Giving Back to Vets of All Ages
(From the AARP Magazine, May/June 2010 issue)
The true cost of American wars is much higher than what is spent in Supplemental Appropriations each year. It is also the cost of permanent medical care for the troops who are sent overseas to kill and who come home maimed in body and mind--and their loved ones. Over the years Congress has passed bills granting veterans generous benefits, but it doesn't publicize them, and it doesn't always make them easy to get, either--Dave
Last Memorial Day, Sue Christensen had a revelation. A retired nurse administrator, Christensen, then 83, was laying a wreath at the veterans' monument in East Norriton, Pennsylvania, when she heard a speaker at the remembrance ceremony say that many vets suffer lingering problems from their wartime service—and don't realize they could receive help from the Department of Veterans Affairs (VA). "It suddenly hit me," recalls Christensen. "For 57 years I've suffered from panic attacks. Could it be from my time in the Navy?"
After the ceremony she approached the speaker, John Nowak, who works with the Montgomery County Office of Veterans Affairs in suburban Philadelphia. She explained that she had been a Navy nurse in a plastic surgery clinic at Camp Lejeune, North Carolina, during the Korean War. Her duties included patching up the disfigured faces of young Marines who had just returned from the front. Did he think that this experience could account for her suffering?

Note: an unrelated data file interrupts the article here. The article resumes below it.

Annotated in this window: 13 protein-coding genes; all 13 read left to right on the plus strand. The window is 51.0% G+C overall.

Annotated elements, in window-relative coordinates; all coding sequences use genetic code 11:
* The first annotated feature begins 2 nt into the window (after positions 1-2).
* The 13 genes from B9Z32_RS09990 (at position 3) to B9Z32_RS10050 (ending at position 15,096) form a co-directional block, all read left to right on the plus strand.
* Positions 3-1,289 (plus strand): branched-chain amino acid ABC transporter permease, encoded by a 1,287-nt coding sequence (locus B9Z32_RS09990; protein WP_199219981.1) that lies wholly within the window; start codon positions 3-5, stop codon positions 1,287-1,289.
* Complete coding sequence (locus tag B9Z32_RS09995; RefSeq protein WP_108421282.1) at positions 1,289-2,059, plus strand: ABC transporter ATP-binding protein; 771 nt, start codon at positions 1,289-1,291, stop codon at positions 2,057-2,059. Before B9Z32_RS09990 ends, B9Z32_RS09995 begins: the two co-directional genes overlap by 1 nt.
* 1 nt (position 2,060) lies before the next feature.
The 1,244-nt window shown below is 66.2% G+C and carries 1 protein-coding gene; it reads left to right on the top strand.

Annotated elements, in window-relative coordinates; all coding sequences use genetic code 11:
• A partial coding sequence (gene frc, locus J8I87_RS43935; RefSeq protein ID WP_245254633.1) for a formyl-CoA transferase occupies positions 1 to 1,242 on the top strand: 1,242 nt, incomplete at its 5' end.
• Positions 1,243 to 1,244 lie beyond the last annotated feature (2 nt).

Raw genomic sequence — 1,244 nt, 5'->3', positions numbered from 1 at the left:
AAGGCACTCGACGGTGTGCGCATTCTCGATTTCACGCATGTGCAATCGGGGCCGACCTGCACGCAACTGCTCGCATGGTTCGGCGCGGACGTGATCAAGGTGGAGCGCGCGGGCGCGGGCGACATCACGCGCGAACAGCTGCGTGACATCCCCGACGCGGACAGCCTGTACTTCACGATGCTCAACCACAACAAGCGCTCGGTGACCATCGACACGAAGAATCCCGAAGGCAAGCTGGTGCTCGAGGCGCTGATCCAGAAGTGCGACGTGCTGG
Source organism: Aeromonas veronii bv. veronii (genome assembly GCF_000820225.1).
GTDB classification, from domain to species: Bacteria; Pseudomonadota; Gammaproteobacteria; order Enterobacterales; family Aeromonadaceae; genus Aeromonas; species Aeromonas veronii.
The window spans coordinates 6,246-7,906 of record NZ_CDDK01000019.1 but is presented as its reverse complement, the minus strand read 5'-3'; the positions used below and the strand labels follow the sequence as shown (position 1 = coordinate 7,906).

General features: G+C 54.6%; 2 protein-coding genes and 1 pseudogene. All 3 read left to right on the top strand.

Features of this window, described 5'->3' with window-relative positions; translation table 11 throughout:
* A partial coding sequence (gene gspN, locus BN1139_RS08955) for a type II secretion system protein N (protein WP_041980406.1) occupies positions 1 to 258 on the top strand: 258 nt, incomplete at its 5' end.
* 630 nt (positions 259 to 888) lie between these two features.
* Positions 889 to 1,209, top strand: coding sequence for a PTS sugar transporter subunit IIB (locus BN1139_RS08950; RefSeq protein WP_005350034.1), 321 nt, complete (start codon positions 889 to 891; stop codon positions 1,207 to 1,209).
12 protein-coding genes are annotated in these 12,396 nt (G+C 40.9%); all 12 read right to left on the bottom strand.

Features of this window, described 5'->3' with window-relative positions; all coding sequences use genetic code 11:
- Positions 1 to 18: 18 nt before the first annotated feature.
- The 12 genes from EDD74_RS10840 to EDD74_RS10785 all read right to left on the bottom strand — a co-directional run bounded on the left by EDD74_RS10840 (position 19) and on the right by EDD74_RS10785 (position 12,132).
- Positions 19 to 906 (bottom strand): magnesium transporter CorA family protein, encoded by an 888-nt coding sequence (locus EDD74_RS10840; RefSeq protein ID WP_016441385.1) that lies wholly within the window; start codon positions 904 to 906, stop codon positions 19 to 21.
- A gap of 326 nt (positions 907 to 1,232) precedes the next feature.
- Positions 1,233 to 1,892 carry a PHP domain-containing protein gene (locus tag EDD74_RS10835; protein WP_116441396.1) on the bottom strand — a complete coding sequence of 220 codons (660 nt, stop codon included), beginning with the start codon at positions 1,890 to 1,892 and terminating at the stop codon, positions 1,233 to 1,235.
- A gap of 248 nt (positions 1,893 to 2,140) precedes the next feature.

Nowak suggested she visit his office, where she met with the director of veterans' services, who referred her to a counselor at the VA Medical Center in nearby Coatesville, Pennsylvania. There, she was diagnosed with posttraumatic stress disorder (PTSD) and given a 30 percent disability rating, a disability-compensation payment of nearly $5,000 a year, and free psychological counseling.
Thanks to this support, the veteran nurse has begun to heal. "I'm already doing much better," she says. "I finally feel like a full person."
Christensen is one of 23 million veterans in the United States today, some 8 million of whom receive VA benefits. But congressional sources and critics say that many other deserving veterans are not availing themselves of assistance. Some, like Christensen, simply don't know they are eligible for benefits. "It never occurred to me that the VA could do anything for me," she says, noting she had never served in a war zone.
As Christensen learned to her advantage, Congress has expanded veterans' benefits—including disability compensation, pensions, and health care—over the past two decades and has eased eligibility standards. This is a vitally important development. For many veterans, VA benefits could mean the difference between a life of abject poverty or a secure old age. For others it can mean the difference between suffering from an undiagnosed service-related illness or receiving treatment from a specialist in war trauma...
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